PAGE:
Ross Birks’s review published on Letterboxd:
I got to Chan Is Missing through reading about the American independent film boom of the 80s. Apparently it's one of the films that inspired Linklater to direct and you can easily imagine a 20 something Linklater watching this and getting psyched about it. It's really shocking how few American movies we get featuring Asian leads considering how much of the population they occupy, even today, so I can see why this made a bit of an impact when first released.
The hook of the film is very clever; two cabbies go in search of a friend who owes them money but he is nowhere to be seen. The narrative is built up of multiple vignettes featuring different characters giving contradictory accounts of where Chan has disappeared to. As a whole, the film never really sustains itself, but no matter because there are some great oddballs showcased, my favourite being a chain-smoking cook wearing a Samurai Night Fever T-shirt. Brilliant.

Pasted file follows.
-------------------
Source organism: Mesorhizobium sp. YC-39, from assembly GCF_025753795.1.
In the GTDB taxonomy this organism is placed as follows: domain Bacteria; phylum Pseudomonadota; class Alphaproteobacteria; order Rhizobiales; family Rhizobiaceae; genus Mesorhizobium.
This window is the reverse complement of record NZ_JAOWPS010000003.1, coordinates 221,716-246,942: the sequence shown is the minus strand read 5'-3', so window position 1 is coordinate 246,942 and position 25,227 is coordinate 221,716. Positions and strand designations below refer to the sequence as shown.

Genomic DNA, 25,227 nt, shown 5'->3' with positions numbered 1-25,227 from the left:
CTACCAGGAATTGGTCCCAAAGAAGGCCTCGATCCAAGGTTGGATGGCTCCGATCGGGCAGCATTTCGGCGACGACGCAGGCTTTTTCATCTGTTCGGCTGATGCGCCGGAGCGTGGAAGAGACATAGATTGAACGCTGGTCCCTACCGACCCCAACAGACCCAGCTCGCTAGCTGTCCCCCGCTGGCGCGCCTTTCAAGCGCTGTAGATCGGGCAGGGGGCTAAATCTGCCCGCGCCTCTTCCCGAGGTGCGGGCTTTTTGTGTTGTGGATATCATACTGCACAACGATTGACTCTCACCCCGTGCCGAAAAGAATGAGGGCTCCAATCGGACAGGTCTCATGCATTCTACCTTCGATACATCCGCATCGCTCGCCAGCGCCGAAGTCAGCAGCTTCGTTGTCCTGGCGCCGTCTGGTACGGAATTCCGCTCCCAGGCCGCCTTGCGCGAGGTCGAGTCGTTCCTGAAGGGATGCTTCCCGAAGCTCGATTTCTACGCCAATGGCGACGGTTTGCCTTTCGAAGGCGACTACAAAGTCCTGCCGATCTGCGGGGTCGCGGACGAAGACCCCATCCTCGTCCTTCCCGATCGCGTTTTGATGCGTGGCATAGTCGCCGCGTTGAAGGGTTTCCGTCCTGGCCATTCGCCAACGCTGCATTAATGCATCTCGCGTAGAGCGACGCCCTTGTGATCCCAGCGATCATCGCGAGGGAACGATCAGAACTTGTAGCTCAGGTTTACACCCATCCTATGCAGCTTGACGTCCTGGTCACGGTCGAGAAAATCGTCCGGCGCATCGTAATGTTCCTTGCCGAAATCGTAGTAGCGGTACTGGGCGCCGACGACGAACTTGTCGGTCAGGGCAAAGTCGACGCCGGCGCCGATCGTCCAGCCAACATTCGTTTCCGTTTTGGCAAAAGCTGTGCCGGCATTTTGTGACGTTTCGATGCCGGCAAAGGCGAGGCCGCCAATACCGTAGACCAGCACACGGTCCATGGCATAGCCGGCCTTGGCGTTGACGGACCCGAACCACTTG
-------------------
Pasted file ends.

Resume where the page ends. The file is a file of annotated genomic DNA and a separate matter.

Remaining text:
I like the two leads, both clearly not professionals but they have an authenticity to them that can't be faked. I love how there are always extras in the background looking into the lens, totally unaware of the film being made in front of them. It's a really cool feat of independent filmmaking that presents a refreshing perspective on things. The episodic structure would come into play again in Wayne Wang's later film Smoke but it's rawness and honesty here makes Chan Is Missing the more rewarding watch. A film of rough edges and messiness but the voice at the centre is a genuine one. I wouldn't call this a forgotten gem, but it's definitely overlooked.